Turkish miner May 14 2014

Turkish mining accident demands justice

This despondent man is a coal miner in Manisa, Turkey waiting for hundreds of other miners to be rescued from a mine explosion on May 13th. Several media sources report Turkey has one of the worst safety records in the world in number of accidents. Thousands have been killed & tens of thousands permanently disabled by accidents. Of course, mine safety does not just include prevention of methane gas explosions but also protection from black lung disease which kills & disables tens of thousands of miners. And since they’re now shooting down striking miners in cold-blood (the Marikana strike in South Africa, 2012), mine safety also includes the right to strike & demand workplace safety.

It’s hard to see how international comparisons of workplace safety can be reliable when reporting agencies are governmental. The data collected is subject to alteration, obfuscation, & outright deceit. Does any country really want to publicize the number of child miners? The lack of safety equipment? The coercive & brutal labor-management relations & repression of labor organizing? The devastation of the environment?

Some media quote unidentified experts who claim Turkey’s mine safety record is due to poor safety regulation, which does not distinguish it one iota from the US, China, Brazil, South Africa, India, Bolivia, Peru, & elsewhere. In 21st century US, mining regulatory agencies are still formulating safety rules & mining union officials don’t seem in any rush for them despite continuing accidents & deaths, especially from black lung disease. In one ten year period in the US (1995-2005), 10,000 miners died from black lung disease.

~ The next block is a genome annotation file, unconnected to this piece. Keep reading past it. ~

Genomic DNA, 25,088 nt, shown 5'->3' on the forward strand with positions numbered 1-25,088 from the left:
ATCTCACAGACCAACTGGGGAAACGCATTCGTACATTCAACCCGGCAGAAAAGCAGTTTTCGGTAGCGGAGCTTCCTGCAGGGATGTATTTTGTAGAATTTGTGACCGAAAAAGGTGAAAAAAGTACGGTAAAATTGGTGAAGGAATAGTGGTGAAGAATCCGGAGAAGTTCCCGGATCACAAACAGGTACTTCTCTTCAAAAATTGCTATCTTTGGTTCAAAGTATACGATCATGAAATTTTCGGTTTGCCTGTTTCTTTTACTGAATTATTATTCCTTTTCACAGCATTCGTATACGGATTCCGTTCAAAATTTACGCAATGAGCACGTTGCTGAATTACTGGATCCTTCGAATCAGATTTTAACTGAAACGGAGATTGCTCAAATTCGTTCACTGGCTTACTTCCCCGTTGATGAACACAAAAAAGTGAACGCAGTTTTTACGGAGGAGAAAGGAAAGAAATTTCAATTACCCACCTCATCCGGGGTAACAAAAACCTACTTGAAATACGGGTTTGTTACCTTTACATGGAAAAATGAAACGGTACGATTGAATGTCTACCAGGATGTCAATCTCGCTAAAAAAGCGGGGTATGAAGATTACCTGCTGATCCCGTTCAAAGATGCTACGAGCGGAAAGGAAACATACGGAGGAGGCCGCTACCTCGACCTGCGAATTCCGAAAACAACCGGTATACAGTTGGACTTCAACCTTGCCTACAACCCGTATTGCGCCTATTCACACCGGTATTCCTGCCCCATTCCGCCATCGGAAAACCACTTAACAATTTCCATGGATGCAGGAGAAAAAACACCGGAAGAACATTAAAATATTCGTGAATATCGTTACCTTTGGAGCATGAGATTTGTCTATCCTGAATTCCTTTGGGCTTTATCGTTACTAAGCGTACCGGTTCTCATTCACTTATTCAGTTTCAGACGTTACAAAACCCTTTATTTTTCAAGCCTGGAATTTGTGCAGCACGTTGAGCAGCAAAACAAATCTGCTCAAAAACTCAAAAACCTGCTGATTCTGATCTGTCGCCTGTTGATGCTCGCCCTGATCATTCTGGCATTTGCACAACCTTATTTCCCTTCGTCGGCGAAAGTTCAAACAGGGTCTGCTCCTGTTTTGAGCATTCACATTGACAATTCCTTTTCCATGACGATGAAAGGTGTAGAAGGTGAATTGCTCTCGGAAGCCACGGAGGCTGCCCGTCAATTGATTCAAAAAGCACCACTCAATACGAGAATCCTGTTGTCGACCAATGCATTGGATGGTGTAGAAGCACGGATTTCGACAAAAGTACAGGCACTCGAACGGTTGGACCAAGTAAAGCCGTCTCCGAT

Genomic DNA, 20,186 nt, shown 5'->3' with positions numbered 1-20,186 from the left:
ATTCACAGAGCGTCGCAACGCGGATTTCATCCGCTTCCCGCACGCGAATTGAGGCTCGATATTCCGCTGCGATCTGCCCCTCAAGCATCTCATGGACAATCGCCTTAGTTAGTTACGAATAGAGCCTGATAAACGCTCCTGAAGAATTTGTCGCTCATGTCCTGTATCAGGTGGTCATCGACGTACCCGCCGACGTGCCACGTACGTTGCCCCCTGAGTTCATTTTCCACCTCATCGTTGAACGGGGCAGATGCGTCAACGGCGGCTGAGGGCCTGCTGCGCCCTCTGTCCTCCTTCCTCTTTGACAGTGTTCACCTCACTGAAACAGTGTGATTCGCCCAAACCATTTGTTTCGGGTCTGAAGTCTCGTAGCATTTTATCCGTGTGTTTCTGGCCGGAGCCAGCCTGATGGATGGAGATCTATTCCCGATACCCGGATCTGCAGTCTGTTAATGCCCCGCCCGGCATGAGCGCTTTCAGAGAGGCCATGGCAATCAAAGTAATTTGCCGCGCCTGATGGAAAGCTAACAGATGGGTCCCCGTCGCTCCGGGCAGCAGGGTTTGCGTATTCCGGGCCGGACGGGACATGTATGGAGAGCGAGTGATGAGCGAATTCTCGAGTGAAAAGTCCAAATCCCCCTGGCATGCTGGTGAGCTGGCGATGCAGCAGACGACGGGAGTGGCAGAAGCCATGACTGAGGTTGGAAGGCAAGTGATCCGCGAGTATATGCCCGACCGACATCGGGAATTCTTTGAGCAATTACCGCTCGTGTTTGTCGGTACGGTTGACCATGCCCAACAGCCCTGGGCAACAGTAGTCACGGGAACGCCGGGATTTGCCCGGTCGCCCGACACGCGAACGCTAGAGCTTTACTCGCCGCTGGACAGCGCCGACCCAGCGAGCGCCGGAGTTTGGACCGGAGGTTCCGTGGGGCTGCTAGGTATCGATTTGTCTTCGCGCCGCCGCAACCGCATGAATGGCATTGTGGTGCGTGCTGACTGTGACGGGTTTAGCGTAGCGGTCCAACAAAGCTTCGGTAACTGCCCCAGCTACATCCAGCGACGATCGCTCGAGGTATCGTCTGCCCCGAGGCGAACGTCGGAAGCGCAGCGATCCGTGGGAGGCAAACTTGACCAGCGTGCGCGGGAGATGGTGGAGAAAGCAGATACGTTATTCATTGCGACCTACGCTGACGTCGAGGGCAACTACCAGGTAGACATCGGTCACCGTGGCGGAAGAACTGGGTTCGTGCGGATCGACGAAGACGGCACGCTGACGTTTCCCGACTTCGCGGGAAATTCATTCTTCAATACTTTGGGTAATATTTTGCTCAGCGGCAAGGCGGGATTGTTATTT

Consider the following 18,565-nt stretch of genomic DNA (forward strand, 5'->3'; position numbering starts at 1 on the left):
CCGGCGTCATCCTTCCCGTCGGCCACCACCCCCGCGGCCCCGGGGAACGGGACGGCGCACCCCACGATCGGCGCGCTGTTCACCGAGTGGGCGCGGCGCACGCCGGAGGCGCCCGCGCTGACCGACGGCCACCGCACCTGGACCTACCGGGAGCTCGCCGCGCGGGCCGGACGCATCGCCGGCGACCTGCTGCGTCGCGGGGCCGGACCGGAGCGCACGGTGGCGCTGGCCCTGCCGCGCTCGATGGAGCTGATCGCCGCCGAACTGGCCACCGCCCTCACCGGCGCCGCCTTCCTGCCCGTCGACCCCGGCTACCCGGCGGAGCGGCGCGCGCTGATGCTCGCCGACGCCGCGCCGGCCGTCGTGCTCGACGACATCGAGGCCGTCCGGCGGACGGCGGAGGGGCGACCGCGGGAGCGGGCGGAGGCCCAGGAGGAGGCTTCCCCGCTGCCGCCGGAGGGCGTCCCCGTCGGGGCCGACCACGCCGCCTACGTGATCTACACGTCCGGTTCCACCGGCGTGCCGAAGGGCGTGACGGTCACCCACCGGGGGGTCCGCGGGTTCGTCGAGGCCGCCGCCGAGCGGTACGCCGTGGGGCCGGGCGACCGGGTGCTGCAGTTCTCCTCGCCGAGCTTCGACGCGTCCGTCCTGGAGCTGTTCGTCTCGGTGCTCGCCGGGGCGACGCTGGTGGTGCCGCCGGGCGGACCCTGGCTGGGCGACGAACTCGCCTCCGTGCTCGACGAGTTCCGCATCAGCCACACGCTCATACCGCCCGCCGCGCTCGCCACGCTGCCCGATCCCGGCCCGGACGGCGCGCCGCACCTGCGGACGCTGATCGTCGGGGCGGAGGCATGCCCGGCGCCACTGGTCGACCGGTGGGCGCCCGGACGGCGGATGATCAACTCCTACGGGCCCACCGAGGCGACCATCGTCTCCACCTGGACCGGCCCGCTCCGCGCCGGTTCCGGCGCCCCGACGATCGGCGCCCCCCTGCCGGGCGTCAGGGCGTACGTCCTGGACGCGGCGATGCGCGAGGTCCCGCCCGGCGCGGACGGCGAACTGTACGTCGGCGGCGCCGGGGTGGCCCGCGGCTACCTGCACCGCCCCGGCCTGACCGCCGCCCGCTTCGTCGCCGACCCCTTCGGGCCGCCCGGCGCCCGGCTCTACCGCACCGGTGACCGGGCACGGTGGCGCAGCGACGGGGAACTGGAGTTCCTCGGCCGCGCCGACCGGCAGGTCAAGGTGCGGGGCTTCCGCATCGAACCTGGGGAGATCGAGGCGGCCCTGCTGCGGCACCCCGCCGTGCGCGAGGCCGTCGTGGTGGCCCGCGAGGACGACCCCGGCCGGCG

The experts (whose names are best left anonymous to protect them from shame) claim cultural attitudes toward workplace safety are involved in Turkey’s disregard. What cultural attitudes would those be? And how do they differ from greed in the US or China or India or South Africa or elsewhere? Or are experts again talking through their hats?

You give some experts long enough & eventually they get around to spilling the beans; they don’t know when to shut up: what’s really behind this outrageous safety record they claim is the lack of education & low level of organization among Turkish miners. We can dismiss that lack of education thing as an insult directed at working people from a whole repertoire of degrading put-downs. But the low level of organization thing, meaning strong unions, matters quite a lot. Many Turkish miners are unionized but judging from public response of union officials to the numerous accidents, it is likely as compromised as miners unions elsewhere which also think occasional peeps of protest suffice in place of militant action demanding safety.

Turkey’s prime minister Erdogan is being chided (when excoriation would be more appropriate) for saying: “Explosions like this in these mines happen all the time. It’s not like these don’t happen elsewhere in the world,” & he reeled off a list of global mining accidents since 1862 to prove his point. Fact is (& as despicable as Erdogan is), they do happen all the time–like the 2010 Chilean mine collapse where 32 miners were buried alive for two months. Last year, after a three-year mock investigation, prosecutors dropped any possible charges against the mine owners. So these accidents don’t just happen; the mine owners get to walk away scot-free from prosecution.

Workplace safety is a pivotal issue around the world & not just in mines. We only need look at working conditions for sweatshop workers, including fires & building collapses. Formulating & enforcing safety regulations is good. Working people organizing & demanding safe work conditions without compromise is infinitely better. Rules are good; kicking ass is more decisive.

(Photo by Soner Kilinc/Anadolu Agency)

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